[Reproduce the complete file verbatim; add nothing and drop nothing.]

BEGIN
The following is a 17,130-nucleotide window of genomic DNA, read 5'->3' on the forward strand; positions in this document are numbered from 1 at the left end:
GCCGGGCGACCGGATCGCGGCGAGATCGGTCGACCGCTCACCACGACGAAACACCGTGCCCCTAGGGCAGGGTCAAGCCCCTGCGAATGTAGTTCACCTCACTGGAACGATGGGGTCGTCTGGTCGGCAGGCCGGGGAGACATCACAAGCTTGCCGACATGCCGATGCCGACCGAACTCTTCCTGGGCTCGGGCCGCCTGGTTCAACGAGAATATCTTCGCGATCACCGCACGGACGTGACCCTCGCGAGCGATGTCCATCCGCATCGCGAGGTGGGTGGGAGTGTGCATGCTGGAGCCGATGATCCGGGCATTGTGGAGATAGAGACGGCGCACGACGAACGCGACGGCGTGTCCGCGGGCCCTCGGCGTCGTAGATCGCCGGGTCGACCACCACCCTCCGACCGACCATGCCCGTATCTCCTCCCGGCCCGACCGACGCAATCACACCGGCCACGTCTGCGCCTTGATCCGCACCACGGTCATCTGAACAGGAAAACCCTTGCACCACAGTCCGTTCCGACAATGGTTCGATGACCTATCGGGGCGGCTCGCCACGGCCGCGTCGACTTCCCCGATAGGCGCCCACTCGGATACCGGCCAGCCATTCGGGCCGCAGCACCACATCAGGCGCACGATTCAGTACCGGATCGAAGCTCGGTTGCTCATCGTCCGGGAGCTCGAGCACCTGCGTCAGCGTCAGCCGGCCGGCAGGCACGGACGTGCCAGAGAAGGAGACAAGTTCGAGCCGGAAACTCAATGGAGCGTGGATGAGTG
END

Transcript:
The following is a 17,130-nucleotide window of genomic DNA, read 5'->3' on the forward strand; positions in this document are numbered from 1 at the left end:
GCCGGGCGACCGGATCGCGGCGAGATCGGTCGACCGCTCACCACGACGAAACACCGTGCCCCTAGGGCAGGGTCAAGCCCCTGCGAATGTAGTTCACCTCACTGGAACGATGGGGTCGTCTGGTCGGCAGGCCGGGGAGACATCACAAGCTTGCCGACATGCCGATGCCGACCGAACTCTTCCTGGGCTCGGGCCGCCTGGTTCAACGAGAATATCTTCGCGATCACCGCACGGACGTGACCCTCGCGAGCGATGTCCATCCGCATCGCGAGGTGGGTGGGAGTGTGCATGCTGGAGCCGATGATCCGGGCATTGTGGAGATAGAGACGGCGCACGACGAACGCGACGGCGTGTCCGCGGGCCCTCGGCGTCGTAGATCGCCGGGTCGACCACCACCCTCCGACCGACCATGCCCGTATCTCCTCCCGGCCCGACCGACGCAATCACACCGGCCACGTCTGCGCCTTGATCCGCACCACGGTCATCTGAACAGGAAAACCCTTGCACCACAGTCCGTTCCGACAATGGTTCGATGACCTATCGGGGCGGCTCGCCACGGCCGCGTCGACTTCCCCGATAGGCGCCCACTCGGATACCGGCCAGCCATTCGGGCCGCAGCACCACATCAGGCGCACGATTCAGTACCGGATCGAAGCTCGGTTGCTCATCGTCCGGGAGCTCGAGCACCTGCGTCAGCGTCAGCCGGCCGGCAGGCACGGACGTGCCAGAGAAGGAGACAAGTTCGAGCCGGAAACTCAATGGAGCGTGGATGAGTG